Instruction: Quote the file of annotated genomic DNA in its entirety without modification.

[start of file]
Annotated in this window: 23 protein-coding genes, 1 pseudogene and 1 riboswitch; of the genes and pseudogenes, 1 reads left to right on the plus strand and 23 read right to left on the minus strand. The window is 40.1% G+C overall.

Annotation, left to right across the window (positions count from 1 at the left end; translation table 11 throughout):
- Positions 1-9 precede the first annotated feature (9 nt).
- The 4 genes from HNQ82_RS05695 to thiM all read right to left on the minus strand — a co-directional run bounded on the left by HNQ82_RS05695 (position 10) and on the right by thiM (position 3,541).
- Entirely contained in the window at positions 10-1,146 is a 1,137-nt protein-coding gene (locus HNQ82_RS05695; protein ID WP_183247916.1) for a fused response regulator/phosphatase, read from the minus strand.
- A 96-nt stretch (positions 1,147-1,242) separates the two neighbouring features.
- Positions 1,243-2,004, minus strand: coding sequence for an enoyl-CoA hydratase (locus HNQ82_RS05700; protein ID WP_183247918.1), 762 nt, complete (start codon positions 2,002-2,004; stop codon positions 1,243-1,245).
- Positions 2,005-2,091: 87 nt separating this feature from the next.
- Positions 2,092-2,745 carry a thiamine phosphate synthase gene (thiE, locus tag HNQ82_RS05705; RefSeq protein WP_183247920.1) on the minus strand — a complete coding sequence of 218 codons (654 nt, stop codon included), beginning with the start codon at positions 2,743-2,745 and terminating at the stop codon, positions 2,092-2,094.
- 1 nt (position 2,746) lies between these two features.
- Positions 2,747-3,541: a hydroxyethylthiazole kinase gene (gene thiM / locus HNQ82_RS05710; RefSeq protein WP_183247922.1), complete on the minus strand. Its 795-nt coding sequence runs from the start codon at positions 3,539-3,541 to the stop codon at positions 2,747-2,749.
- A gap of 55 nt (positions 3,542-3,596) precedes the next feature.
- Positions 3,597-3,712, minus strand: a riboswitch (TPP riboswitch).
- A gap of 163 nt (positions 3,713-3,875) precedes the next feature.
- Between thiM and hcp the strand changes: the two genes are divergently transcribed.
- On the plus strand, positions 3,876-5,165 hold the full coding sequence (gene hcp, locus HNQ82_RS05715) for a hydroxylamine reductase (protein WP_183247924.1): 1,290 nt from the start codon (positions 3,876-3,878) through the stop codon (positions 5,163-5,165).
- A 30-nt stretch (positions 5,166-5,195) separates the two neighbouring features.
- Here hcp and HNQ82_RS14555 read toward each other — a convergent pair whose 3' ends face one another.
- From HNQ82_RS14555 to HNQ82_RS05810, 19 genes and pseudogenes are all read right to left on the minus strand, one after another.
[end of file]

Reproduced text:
Annotated in this window: 23 protein-coding genes, 1 pseudogene and 1 riboswitch; of the genes and pseudogenes, 1 reads left to right on the plus strand and 23 read right to left on the minus strand. The window is 40.1% G+C overall.

Annotation, left to right across the window (positions count from 1 at the left end; translation table 11 throughout):
- Positions 1-9 precede the first annotated feature (9 nt).
- The 4 genes from HNQ82_RS05695 to thiM all read right to left on the minus strand — a co-directional run bounded on the left by HNQ82_RS05695 (position 10) and on the right by thiM (position 3,541).
- Entirely contained in the window at positions 10-1,146 is a 1,137-nt protein-coding gene (locus HNQ82_RS05695; protein ID WP_183247916.1) for a fused response regulator/phosphatase, read from the minus strand.
- A 96-nt stretch (positions 1,147-1,242) separates the two neighbouring features.
- Positions 1,243-2,004, minus strand: coding sequence for an enoyl-CoA hydratase (locus HNQ82_RS05700; protein ID WP_183247918.1), 762 nt, complete (start codon positions 2,002-2,004; stop codon positions 1,243-1,245).
- Positions 2,005-2,091: 87 nt separating this feature from the next.
- Positions 2,092-2,745 carry a thiamine phosphate synthase gene (thiE, locus tag HNQ82_RS05705; RefSeq protein WP_183247920.1) on the minus strand — a complete coding sequence of 218 codons (654 nt, stop codon included), beginning with the start codon at positions 2,743-2,745 and terminating at the stop codon, positions 2,092-2,094.
- 1 nt (position 2,746) lies between these two features.
- Positions 2,747-3,541: a hydroxyethylthiazole kinase gene (gene thiM / locus HNQ82_RS05710; RefSeq protein WP_183247922.1), complete on the minus strand. Its 795-nt coding sequence runs from the start codon at positions 3,539-3,541 to the stop codon at positions 2,747-2,749.
- A gap of 55 nt (positions 3,542-3,596) precedes the next feature.
- Positions 3,597-3,712, minus strand: a riboswitch (TPP riboswitch).
- A gap of 163 nt (positions 3,713-3,875) precedes the next feature.
- Between thiM and hcp the strand changes: the two genes are divergently transcribed.
- On the plus strand, positions 3,876-5,165 hold the full coding sequence (gene hcp, locus HNQ82_RS05715) for a hydroxylamine reductase (protein WP_183247924.1): 1,290 nt from the start codon (positions 3,876-3,878) through the stop codon (positions 5,163-5,165).
- A 30-nt stretch (positions 5,166-5,195) separates the two neighbouring features.
- Here hcp and HNQ82_RS14555 read toward each other — a convergent pair whose 3' ends face one another.
- From HNQ82_RS14555 to HNQ82_RS05810, 19 genes and pseudogenes are all read right to left on the minus strand, one after another.